idea of Singularity is the idea of a rapid technological explosion, often called an intelligence explosion. Much like the idea of “Big Bang,” in physics, embedded in this idea of rapid expansion is the idea that machines will exceed the intelligence of man, with the ability to become smarter, perhaps more self- aware and self-improving. It is something Bostrum calls “Superintelligence”, which he defines as, “any intellect that greatly exceeds the cognitive performance of humans in virtually all domains of interest.” (Bostrum, 2014). I.J. Good, Alan Turing’s chief statistician at Bletchley Park, sums it up best, “Let an ultra-intelligent machine be defined as a machine that can far surpass all the intellectual activities of any man, however clever…an ultra-intelligent machine could design even better machines, there would then unquestionably be an ‘intelligence explosion,’ and the intelligence of man would be left far behind. Thus the first ultra-intelligent machine is the last invention that man need ever make, provided that the machine is docile enough to tell us how to keep it under control.” (Bostrum, 2014)
Sounds pretty terrifying right? So terrifying that prominent thinkers like Stephen Hawking are concerned, and more recently, Elon Musk of Tesla and Space X tweeted that “artificial intelligence might be more dangerous than nukes.” (Augenbraun, 2014)
But why exactly does superintelligence have this perception of high risk? Mostly, because of the high degree of uncertainty that surrounds it, says Dr. Stuart Armstrong, Research Fellow, Future of Humanity Institute, University of Oxford and author of Smarter than Us: The Rise of Machine Intelligence. “Of all the risks we consider, AI has the highest uncertainties by far,” said Armstrong. “We don’t know what timelines we’re talking about, we don’t know what form AI could take, and we don’t know whether consciousness will or won’t be necessary,”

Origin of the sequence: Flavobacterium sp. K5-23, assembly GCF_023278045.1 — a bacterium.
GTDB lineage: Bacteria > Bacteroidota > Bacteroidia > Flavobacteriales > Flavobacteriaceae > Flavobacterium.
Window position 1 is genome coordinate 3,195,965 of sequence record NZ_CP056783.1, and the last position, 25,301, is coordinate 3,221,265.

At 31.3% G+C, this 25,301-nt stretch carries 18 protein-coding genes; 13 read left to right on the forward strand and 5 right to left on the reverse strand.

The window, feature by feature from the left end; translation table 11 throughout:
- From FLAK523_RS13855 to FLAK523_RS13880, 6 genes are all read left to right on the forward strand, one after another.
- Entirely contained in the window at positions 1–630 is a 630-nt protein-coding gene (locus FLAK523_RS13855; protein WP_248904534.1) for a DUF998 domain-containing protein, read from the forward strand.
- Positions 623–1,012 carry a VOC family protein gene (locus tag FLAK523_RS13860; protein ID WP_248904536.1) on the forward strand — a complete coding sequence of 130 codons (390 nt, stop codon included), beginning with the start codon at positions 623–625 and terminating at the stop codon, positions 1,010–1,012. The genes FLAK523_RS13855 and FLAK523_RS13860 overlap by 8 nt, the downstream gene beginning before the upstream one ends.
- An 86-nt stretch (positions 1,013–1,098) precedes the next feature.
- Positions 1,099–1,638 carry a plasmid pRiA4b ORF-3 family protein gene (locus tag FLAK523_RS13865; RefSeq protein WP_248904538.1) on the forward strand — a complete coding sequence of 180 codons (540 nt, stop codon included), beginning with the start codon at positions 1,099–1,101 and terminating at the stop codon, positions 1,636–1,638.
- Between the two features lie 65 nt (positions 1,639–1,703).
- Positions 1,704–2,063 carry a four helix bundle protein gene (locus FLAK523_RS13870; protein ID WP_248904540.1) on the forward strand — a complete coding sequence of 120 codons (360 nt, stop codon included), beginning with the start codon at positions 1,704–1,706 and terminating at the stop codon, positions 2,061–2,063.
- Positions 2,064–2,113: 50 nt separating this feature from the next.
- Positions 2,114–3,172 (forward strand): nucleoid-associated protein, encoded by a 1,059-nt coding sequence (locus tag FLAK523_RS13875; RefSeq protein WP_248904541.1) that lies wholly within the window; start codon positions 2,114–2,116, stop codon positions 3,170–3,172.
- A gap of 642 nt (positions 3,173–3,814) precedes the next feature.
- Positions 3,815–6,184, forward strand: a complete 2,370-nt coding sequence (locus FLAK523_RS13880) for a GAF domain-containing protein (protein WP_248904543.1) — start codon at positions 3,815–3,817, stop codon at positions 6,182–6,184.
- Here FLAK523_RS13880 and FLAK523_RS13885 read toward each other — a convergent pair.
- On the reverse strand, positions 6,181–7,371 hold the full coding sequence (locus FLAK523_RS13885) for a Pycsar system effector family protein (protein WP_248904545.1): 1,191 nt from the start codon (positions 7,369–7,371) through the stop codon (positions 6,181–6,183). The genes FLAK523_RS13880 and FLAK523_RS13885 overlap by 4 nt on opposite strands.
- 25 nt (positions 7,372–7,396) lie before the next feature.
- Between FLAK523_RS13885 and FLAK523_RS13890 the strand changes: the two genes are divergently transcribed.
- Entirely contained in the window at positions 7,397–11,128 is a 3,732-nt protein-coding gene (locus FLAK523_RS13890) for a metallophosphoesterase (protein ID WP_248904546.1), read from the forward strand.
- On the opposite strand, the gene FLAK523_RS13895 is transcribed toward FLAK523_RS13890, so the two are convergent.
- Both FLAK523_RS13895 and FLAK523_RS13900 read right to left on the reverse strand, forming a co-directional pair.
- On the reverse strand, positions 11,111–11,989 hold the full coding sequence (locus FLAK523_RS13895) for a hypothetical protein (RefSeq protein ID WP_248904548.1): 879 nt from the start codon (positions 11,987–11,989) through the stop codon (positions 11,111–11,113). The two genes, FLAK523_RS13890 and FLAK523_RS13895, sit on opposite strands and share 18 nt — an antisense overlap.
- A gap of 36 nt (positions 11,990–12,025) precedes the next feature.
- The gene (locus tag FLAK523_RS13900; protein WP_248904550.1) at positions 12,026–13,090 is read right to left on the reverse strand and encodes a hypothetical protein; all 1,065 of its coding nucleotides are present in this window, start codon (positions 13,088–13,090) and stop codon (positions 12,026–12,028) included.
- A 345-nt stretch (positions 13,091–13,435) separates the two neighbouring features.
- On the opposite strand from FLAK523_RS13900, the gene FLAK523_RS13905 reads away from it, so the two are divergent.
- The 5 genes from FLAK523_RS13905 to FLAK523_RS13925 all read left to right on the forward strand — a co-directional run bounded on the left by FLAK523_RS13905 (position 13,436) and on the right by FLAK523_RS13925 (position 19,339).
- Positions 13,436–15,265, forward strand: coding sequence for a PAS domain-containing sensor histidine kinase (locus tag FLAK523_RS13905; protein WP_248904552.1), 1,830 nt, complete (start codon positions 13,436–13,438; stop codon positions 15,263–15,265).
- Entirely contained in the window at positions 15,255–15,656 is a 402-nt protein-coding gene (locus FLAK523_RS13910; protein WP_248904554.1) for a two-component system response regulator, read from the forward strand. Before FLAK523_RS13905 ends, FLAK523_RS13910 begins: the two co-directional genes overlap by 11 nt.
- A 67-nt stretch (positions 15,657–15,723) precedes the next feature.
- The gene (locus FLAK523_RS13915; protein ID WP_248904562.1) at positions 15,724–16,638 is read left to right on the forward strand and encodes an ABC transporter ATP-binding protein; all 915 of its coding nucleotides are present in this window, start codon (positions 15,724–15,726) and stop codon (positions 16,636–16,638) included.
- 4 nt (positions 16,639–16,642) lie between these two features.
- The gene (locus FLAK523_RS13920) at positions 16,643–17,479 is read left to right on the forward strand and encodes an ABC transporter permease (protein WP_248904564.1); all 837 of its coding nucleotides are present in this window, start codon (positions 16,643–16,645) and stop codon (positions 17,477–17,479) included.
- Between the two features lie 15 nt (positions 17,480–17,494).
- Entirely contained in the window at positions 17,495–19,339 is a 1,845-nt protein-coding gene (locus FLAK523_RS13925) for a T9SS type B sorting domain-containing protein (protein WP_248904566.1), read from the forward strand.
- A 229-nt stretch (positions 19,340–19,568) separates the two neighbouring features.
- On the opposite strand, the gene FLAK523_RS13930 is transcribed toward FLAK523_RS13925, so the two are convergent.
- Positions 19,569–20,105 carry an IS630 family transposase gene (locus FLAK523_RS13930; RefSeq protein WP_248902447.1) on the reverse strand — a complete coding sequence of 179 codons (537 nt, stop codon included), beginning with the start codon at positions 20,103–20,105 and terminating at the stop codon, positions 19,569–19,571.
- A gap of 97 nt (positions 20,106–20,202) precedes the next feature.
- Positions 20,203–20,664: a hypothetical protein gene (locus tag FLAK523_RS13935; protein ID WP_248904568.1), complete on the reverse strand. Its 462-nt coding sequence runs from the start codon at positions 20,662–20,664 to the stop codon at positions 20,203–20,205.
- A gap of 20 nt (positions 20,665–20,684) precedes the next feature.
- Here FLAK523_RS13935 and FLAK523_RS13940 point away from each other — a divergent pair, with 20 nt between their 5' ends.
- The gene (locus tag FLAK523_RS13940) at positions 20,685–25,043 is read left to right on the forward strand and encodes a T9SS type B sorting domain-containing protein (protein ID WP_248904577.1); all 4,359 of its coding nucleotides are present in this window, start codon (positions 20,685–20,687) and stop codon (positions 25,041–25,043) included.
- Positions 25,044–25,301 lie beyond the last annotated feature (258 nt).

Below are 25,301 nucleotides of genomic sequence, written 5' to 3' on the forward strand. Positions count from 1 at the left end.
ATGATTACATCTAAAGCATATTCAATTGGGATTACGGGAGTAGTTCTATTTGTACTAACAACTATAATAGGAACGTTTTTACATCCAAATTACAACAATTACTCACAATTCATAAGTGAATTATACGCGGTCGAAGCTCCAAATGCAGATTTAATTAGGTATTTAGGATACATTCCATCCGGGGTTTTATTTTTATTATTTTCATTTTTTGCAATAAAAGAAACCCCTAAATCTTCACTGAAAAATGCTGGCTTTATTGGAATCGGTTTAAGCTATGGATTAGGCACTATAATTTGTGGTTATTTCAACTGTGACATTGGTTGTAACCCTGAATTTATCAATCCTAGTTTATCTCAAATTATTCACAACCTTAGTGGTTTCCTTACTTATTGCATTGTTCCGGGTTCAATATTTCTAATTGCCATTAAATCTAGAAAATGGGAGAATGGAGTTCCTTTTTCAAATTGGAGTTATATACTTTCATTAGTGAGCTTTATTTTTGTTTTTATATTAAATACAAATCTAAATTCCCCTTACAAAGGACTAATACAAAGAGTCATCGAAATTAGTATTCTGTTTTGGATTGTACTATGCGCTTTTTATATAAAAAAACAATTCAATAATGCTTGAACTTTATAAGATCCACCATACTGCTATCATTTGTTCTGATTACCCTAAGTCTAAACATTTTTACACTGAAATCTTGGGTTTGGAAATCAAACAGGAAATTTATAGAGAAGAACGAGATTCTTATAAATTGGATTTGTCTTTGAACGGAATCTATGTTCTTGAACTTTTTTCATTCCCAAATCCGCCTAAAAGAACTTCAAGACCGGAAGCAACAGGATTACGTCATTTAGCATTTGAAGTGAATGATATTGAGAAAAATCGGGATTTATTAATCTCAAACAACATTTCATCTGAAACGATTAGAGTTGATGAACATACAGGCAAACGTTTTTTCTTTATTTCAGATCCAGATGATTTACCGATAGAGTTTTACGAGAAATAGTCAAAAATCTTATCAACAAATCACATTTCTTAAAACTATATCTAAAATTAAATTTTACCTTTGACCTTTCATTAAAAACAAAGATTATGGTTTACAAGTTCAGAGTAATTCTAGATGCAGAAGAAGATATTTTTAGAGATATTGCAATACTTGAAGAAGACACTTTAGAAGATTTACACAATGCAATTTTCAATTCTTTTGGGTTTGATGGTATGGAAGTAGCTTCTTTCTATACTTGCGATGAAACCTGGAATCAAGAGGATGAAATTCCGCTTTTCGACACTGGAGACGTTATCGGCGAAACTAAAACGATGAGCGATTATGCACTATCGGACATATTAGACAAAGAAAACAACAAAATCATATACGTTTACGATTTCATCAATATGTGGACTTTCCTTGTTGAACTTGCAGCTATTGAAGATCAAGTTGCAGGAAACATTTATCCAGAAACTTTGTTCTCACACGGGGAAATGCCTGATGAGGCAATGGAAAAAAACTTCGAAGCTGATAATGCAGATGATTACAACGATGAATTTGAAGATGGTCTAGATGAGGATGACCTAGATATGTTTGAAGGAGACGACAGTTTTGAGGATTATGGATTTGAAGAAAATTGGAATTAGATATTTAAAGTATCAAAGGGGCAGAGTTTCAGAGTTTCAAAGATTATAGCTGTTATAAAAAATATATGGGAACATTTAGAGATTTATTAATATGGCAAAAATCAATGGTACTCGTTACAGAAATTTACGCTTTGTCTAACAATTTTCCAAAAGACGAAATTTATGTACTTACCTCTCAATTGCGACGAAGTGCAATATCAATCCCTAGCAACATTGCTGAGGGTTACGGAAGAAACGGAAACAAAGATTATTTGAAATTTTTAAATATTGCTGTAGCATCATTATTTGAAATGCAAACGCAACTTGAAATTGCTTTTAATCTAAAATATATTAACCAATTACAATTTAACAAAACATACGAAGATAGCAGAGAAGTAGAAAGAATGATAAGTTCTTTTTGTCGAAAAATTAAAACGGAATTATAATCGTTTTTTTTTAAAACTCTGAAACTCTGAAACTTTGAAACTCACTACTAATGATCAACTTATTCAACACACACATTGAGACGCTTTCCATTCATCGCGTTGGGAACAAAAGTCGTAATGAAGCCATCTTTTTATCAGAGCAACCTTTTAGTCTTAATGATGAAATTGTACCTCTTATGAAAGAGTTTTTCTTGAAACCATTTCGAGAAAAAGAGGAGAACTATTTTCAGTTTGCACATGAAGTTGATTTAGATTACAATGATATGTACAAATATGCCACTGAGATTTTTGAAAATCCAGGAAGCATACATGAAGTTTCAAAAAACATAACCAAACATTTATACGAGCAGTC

But whether or not AI is as risky as nuclear war, pandemics or other risks, Armstrong stated, “AI has a unique risk profile: all other risks could wipe out a large proportion of humanity (90% or more), but only AI allows for total extinction. This is because all other risks are somewhat self-limiting (in a nuclear winter, not all the planet will be uninhabitable, pathogens are harder to spread as the population drops, etc.) while a hypothetical dangerous AI would find it easier to remove remaining humans as there are less of us.” So, while nuclear war may cause more mass deaths at a single time, AI, says Armstrong, seems to be the most likely scenario for complete human extinction, thereby making it a higher threat.
Assuming that superintelligence is as great a threat as some propose, what exactly are the technological paths that get us to superintelligence? In his book, Bostrum examines and measures those methods that move us towards superintelligence. Paths such as evolutionary processes which, we believe, produced the intelligence that we now carry, when expanded perhaps through genetic enhancement or selection, may enhance our ability to think beyond what we can do now. Clearly evolution has done this before, albeit over the course of thousands of years, but it is possible that this could happen through evolutionary genetic algorithms. (Dewey, 2014) While, these paths, Bostrum says, are clearly feasible, the potential of “machines intelligence is vastly greater than that of organic intelligence.” (Bostrum, 2014)